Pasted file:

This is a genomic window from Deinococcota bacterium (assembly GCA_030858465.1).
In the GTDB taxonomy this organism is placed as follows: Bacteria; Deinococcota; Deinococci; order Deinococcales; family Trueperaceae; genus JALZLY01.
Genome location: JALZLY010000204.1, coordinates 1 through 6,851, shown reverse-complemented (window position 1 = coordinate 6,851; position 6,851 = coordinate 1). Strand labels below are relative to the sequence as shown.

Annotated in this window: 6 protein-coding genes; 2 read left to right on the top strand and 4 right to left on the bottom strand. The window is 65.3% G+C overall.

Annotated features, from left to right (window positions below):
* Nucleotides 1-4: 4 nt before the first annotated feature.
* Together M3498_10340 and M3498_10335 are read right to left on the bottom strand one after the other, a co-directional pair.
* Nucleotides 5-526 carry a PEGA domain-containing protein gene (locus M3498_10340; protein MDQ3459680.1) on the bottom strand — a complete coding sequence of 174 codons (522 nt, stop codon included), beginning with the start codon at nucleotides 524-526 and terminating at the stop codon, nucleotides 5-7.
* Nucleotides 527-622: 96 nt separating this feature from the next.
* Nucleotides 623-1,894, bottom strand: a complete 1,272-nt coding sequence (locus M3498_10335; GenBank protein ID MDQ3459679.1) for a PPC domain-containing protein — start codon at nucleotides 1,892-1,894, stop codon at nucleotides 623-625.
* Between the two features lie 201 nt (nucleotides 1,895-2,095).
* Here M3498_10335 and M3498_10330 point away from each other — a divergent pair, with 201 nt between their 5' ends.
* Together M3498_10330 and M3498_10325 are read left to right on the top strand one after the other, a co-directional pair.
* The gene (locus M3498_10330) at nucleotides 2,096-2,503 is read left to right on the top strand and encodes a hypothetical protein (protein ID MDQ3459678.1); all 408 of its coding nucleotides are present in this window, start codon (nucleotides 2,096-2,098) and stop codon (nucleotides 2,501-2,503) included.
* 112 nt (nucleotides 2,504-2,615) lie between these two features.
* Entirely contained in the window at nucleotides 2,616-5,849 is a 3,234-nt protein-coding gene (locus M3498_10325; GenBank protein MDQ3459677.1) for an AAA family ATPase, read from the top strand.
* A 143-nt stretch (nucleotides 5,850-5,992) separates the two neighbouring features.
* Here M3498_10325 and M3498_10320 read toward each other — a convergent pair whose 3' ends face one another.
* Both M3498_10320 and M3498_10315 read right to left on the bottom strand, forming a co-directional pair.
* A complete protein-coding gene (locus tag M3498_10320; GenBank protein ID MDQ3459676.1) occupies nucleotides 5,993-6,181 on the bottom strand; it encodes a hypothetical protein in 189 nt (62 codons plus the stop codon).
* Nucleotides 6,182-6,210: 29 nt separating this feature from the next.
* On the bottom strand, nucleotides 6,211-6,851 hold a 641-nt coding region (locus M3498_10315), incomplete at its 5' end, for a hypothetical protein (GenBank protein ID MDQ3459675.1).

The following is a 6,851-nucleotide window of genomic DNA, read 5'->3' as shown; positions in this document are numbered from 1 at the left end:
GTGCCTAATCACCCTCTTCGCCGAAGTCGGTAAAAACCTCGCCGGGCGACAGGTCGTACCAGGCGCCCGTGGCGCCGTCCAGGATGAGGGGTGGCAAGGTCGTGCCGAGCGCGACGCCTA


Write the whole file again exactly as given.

This is a genomic window from Deinococcota bacterium (assembly GCA_030858465.1).
In the GTDB taxonomy this organism is placed as follows: Bacteria; Deinococcota; Deinococci; order Deinococcales; family Trueperaceae; genus JALZLY01.
Genome location: JALZLY010000204.1, coordinates 1 through 6,851, shown reverse-complemented (window position 1 = coordinate 6,851; position 6,851 = coordinate 1). Strand labels below are relative to the sequence as shown.

Annotated in this window: 6 protein-coding genes; 2 read left to right on the top strand and 4 right to left on the bottom strand. The window is 65.3% G+C overall.

Annotated features, from left to right (window positions below):
* Nucleotides 1-4: 4 nt before the first annotated feature.
* Together M3498_10340 and M3498_10335 are read right to left on the bottom strand one after the other, a co-directional pair.
* Nucleotides 5-526 carry a PEGA domain-containing protein gene (locus M3498_10340; protein MDQ3459680.1) on the bottom strand — a complete coding sequence of 174 codons (522 nt, stop codon included), beginning with the start codon at nucleotides 524-526 and terminating at the stop codon, nucleotides 5-7.
* Nucleotides 527-622: 96 nt separating this feature from the next.
* Nucleotides 623-1,894, bottom strand: a complete 1,272-nt coding sequence (locus M3498_10335; GenBank protein ID MDQ3459679.1) for a PPC domain-containing protein — start codon at nucleotides 1,892-1,894, stop codon at nucleotides 623-625.
* Between the two features lie 201 nt (nucleotides 1,895-2,095).
* Here M3498_10335 and M3498_10330 point away from each other — a divergent pair, with 201 nt between their 5' ends.
* Together M3498_10330 and M3498_10325 are read left to right on the top strand one after the other, a co-directional pair.
* The gene (locus M3498_10330) at nucleotides 2,096-2,503 is read left to right on the top strand and encodes a hypothetical protein (protein ID MDQ3459678.1); all 408 of its coding nucleotides are present in this window, start codon (nucleotides 2,096-2,098) and stop codon (nucleotides 2,501-2,503) included.
* 112 nt (nucleotides 2,504-2,615) lie between these two features.
* Entirely contained in the window at nucleotides 2,616-5,849 is a 3,234-nt protein-coding gene (locus M3498_10325; GenBank protein MDQ3459677.1) for an AAA family ATPase, read from the top strand.
* A 143-nt stretch (nucleotides 5,850-5,992) separates the two neighbouring features.
* Here M3498_10325 and M3498_10320 read toward each other — a convergent pair whose 3' ends face one another.
* Both M3498_10320 and M3498_10315 read right to left on the bottom strand, forming a co-directional pair.
* A complete protein-coding gene (locus tag M3498_10320; GenBank protein ID MDQ3459676.1) occupies nucleotides 5,993-6,181 on the bottom strand; it encodes a hypothetical protein in 189 nt (62 codons plus the stop codon).
* Nucleotides 6,182-6,210: 29 nt separating this feature from the next.
* On the bottom strand, nucleotides 6,211-6,851 hold a 641-nt coding region (locus M3498_10315), incomplete at its 5' end, for a hypothetical protein (GenBank protein ID MDQ3459675.1).

The following is a 6,851-nucleotide window of genomic DNA, read 5'->3' as shown; positions in this document are numbered from 1 at the left end:
GTGCCTAATCACCCTCTTCGCCGAAGTCGGTAAAAACCTCGCCGGGCGACAGGTCGTACCAGGCGCCCGTGGCGCCGTCCAGGATGAGGGGTGGCAAGGTCGTGCCGAGCGCGACGCCTA